Having regrouped and agreeing to share water we carried on, only for RWJW’s biggest fear to be realised. There really were adders in Adder Country and RWJW just narrowly avoided stepping on one. PTM, the Yorkshire Steve Irwin, soon calmed the jumping screaming RWJW and assured him the adders would soon be going to bed. As a result of this “near death experience”, RWJW was more than happy for PTM to resume his position as point man.
With Fylingdales now in full view and approaching quickly we were confident for the first time that we may actually complete the walk. Disappointingly, but as a result of our new found speed we crossed the railway line 10 minutes ahead of the steam train and missed the opportunity for a steamy selfie. PTM and RWJW could sense this irritated anorak and accountant MAA. He’d once gone for a job at Transport for London because he “loved trains”, sadly for MAA he failed the interview.
By now the strongest group member, PTM,was consistently ten meters ahead of rest of the chasing pack. Although, he had to take some stick from the rest of dirgers, they knew deep down, without his pace setting, the groups MPH reduced rapidly. In order to improve spirits, PTM put his iPod on loudspeaker and we were soon dancing and marching along to classic hits from ABBA<x-apple-data-detectors://2>, Tina Turner<x-apple-data-detectors://3> and Steps.

As Fylingdales became a dot on the horizon us, the phone mast above Ravenscar became our next target. Swelled with enthusiasm and with YMCA blaring out across the Moors, we missed the official end point of the LWW and instead piled into a field of sheep. As the flock approached, RWJW made a bee line for the safety of farmer PTM leaving lone wolf MAA to fend off one particularly inquisitive ewe. Much to the amusement of PTM and RWJW, the City Boy MAA with stiff legs and sore feet awkwardly lurched around the field dodging her advances. Having hurdled the fence, the City Boy was delighted to be back on Tarmac with the hotel and end point in sight.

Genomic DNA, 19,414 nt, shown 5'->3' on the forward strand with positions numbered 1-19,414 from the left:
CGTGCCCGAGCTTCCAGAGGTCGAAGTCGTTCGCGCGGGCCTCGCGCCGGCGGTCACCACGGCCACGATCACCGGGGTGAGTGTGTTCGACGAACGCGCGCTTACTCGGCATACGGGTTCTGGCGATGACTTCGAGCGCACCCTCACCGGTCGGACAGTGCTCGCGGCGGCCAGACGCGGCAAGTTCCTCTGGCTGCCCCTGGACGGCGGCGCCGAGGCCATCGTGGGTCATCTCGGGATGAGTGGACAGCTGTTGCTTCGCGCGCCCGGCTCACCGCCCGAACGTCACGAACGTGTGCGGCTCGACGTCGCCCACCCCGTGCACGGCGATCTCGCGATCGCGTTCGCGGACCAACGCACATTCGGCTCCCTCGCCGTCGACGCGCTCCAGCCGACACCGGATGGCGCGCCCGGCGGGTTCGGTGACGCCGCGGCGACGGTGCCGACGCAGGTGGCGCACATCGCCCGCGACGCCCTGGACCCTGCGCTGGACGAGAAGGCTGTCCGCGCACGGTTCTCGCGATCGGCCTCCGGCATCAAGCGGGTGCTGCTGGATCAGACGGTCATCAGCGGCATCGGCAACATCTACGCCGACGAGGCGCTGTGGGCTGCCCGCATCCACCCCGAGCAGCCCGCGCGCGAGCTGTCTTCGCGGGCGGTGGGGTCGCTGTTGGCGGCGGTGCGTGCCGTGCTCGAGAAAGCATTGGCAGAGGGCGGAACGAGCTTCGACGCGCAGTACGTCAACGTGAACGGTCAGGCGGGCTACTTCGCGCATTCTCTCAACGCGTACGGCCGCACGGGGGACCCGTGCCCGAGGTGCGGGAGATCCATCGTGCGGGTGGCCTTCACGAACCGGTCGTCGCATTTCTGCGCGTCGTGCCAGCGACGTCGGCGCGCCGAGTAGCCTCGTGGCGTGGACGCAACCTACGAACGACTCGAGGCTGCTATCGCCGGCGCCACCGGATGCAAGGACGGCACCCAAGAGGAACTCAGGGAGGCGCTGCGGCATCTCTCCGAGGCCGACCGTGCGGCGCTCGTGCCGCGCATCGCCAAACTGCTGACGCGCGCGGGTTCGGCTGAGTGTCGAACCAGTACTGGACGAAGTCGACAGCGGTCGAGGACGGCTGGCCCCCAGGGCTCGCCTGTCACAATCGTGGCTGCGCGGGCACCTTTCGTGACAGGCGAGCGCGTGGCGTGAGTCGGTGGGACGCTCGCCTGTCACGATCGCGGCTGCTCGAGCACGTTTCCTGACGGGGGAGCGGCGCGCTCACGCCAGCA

Having checked in (exactly 14hours after setting off) and without showering, we were able to find plenty of space to eat and drink at the hotel bar until the early hours.
MAA, RWJW and PTM would like to wish anybody attempting the LWW a safe crossing.

Crossing Saturday 27th July 2013 Nick Coombes & Chris Wood

What follows is the Lyke Wake Report of Chris Wood and Nick Coombes, of West Ayton and East Ayton respectively, following their maiden crossing of Saturday 27th July 2013…

Now here’s a tale I’d like to tell,
Like many heard before
It tells of how two youngsters
Set off to conquer the moor.

Two pals they were from Ayton village
One’s East, and one’s from West,
They came not to set records,
But to put themselves to the test.

Handsome and bold, fearless and brave
These young men were – ‘tis true,
And the years they held between ‘em
Only totalled a hundred and two.

They drove off from their village
In the middle of a moonlit night
The stars shone brightly to guide their way
It was a magnificent sight.

They parked by Cod Beck reservoir
And filled up on sarnies and tea
They planned to start at 4 o’clock sharp
But first they both needed a pee.

That done, they started up the slope,
as Brian’s book says you should.
The skies were clear and dawn was breaking
As they journeyed along Scarth Wood.

They passed on through and climbed the steps
With nary a thought of stopping
And as the sun rose on Drake Howe Hill
They spotted Roseberry Topping.

At checkpoint 2 they stopped to put on
Suncream and drink water.
Then undeterred and without a word
They went on like lambs to the slaughter.

They lengthened their stride cross Urra Moor
The pace got slightly faster.
Bloworth Crossing came and went,
Thoughts turned to beer and pasta.

At the Lion Inn they met their team
Just seven hours had passed.
The supporters gave out sandwiches
Which they gobbled down real fast.

Refreshed, they stood and thanked their team,
Clean socks on their smelly feet.
Then on they pressed to the old Ralph Cross –
Ahead lay the path of peat.

The summer heat had helped them;
T’was mostly dry and spongey.
But here and there still lurked some spots
Of bog, which were quite gungey.

And so of course it came to pass,
As the Gods of the moors may please,
That Chris fell into a deepish hole
And sank right up to his knees.

His partner Nick ran to lend a hand
But Chris climbed out unaided.
He seemed to have gained a pair of socks –
Dark brown and fairly jaded.

As they continued across the peat
They suffered the briefest of showers,
But little did they know what lay in store
In the following couple of hours.

Onward now the heroes pressed
Past checkpoint 4 they strode
Their target was now Eller Beck
But their pace had slightly slowed.

And as they passed the Man i’ th’ Moss
Their cheerfulness was banished
As, despite the line of dots on the map,
The path had completely vanished!

From north to south across the moor
By heather they were confronted
Some of it old, some of it tall,
And some of it quite stunted.

No trace of a passage could they espy –
The heather had covered it all.
No choice remained but to stagger on through
Trip, stumble, slip and fall.